Yesterday, the Salt Lake Tribune reported on the death on Sunday of disability activist and champion for child victims of domestic violence Ricki Landers. Ricki Landers was born in Biloxi, Mississipi, on January 24, 1957. In the 1970's, she moved to Utah, where she became an activist for many causes. Ms Landers, who died of liver failure, had multiple sclerosis and used a wheelchair for most of her adult life. She is survived by a son, Chris Andrews, and two sisters, Susie Robinson and Sandra McMillan. The title of her obituary in the Salt Lake Tribune is "I would rather go to jail than a nursing home," and is subtitled "Ricki Landers wasn't afraid to get arrested in her campaigns for disability rights." Below is an excerpt:
"She was on the forefront of arrests," said Barbara Toomer, a fellow activist through Utah's Disabled Rights Community Action Center (DRAC). "It was a badge of honor."
Landers would show up in Chicago to protest the lack of accommodations for wheelchairs at a major sports arena, or in Columbus, Ohio, to protest the policy against home health care.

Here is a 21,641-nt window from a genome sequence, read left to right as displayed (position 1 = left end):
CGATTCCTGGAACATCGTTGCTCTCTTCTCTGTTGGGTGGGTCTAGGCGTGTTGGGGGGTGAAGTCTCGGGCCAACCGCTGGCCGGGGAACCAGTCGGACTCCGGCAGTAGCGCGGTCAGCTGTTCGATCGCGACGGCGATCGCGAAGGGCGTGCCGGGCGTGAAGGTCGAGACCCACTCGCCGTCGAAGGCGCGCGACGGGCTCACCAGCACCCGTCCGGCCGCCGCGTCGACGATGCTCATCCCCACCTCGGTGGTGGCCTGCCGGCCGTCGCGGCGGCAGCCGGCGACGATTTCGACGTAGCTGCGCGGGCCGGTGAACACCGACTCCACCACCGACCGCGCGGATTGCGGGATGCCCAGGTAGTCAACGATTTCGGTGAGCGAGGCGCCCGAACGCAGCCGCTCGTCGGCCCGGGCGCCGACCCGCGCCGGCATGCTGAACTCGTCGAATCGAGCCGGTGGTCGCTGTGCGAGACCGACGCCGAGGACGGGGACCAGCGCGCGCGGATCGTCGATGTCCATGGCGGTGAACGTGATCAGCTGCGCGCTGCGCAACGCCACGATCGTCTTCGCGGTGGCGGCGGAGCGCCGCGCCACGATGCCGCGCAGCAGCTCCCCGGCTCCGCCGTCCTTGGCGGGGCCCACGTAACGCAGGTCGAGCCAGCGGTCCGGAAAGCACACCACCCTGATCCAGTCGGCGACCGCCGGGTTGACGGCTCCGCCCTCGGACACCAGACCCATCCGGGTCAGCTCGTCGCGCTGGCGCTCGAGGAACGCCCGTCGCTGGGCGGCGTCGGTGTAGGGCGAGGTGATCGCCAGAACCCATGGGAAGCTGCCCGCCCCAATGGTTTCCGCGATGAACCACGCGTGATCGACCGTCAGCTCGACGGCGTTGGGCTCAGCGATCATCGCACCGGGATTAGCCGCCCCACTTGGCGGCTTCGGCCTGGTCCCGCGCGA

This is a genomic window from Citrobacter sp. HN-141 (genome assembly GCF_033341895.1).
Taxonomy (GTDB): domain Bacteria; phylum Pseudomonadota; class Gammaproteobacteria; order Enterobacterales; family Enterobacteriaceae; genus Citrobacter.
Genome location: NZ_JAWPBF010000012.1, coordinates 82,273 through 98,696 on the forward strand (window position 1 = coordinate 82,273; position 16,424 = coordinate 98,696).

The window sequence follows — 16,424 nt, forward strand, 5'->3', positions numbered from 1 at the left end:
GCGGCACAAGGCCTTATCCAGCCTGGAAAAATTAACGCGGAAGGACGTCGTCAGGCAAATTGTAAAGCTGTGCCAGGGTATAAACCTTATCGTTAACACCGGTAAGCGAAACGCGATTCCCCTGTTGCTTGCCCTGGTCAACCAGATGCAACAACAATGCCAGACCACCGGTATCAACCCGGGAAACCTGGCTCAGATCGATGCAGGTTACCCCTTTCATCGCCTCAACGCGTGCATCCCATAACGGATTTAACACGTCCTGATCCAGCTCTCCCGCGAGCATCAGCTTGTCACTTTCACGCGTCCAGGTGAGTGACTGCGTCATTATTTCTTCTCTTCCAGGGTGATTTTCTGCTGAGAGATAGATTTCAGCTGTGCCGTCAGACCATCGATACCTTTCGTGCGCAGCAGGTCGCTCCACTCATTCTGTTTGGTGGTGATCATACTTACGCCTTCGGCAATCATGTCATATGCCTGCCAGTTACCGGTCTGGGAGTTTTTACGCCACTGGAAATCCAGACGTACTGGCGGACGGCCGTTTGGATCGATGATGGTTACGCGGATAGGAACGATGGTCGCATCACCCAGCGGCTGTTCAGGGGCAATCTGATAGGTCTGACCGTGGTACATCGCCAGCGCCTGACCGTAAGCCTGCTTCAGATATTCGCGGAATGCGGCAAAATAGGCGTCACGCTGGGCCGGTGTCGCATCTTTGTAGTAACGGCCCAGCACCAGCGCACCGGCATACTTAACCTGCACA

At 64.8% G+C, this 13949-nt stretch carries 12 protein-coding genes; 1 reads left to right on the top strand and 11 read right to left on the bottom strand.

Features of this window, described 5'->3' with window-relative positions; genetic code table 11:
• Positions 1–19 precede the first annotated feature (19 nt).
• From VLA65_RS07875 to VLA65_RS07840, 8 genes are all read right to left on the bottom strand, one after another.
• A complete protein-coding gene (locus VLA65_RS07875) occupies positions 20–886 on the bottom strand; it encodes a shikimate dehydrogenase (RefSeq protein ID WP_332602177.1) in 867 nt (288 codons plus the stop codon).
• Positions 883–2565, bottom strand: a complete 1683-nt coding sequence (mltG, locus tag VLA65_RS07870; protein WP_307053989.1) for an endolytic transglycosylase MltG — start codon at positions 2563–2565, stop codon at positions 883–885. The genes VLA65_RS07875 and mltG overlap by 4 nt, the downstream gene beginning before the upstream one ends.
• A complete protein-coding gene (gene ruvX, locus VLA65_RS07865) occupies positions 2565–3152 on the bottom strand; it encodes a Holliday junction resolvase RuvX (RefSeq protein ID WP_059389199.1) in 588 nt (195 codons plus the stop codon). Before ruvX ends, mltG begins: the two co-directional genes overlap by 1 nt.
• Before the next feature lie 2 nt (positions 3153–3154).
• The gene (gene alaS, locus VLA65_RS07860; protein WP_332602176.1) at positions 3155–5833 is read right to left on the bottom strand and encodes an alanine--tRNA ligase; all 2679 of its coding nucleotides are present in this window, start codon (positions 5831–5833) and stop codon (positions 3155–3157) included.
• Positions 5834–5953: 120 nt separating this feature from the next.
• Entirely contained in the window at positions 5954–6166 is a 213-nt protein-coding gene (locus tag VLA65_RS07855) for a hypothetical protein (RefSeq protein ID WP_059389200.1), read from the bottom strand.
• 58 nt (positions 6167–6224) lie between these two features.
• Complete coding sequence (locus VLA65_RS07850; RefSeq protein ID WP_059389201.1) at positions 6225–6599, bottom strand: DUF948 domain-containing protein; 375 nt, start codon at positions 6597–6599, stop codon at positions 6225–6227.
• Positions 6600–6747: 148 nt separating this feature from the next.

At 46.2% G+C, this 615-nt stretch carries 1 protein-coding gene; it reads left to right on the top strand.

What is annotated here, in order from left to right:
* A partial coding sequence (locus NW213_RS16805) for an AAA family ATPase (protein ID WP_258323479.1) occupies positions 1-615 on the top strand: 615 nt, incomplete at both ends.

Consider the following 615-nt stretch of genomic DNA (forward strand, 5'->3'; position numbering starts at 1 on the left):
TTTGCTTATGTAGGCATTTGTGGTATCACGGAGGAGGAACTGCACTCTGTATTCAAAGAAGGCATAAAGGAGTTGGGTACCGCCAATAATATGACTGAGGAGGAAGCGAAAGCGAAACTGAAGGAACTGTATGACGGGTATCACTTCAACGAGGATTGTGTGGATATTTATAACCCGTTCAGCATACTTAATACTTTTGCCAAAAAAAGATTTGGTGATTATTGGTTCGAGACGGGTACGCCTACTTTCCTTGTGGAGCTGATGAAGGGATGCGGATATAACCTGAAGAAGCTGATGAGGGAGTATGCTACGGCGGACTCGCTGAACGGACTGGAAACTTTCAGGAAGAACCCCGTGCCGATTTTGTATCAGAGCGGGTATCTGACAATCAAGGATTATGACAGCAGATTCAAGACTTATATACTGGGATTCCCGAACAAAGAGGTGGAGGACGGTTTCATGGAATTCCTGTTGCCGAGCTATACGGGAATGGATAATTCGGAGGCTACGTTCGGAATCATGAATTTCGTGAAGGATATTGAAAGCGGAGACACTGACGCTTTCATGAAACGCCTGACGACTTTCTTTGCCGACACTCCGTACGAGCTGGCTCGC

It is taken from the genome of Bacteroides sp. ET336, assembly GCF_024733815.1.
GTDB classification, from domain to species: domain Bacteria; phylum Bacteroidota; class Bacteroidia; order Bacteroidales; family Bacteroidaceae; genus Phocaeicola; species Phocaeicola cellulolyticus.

"We would shut down entire buildings," said Toomer, "by placing our wheelchairs in the entrances of elevators so the doors wouldn't close. We wanted the people to know what it was like to be confined."
A champion for child victims of domestic violence, Landers would collect toys and items for youngsters in shelters, then organize parties when the gifts were delivered, said Janalee Tobias, who met Landers through Women Against Gun Control (WAGC).
"She would hold her homemade sign from her wheelchair at gun-rights rallies that said, "I can't kick a rapist where it counts." She also embroidered in pink a sign that she attached to her wheelchair that said, "Hell on Wheels."
"I've never met a more generous person in my life," said Toomer. "If she had a sweater and someone with her was cold, she would give that person her sweater."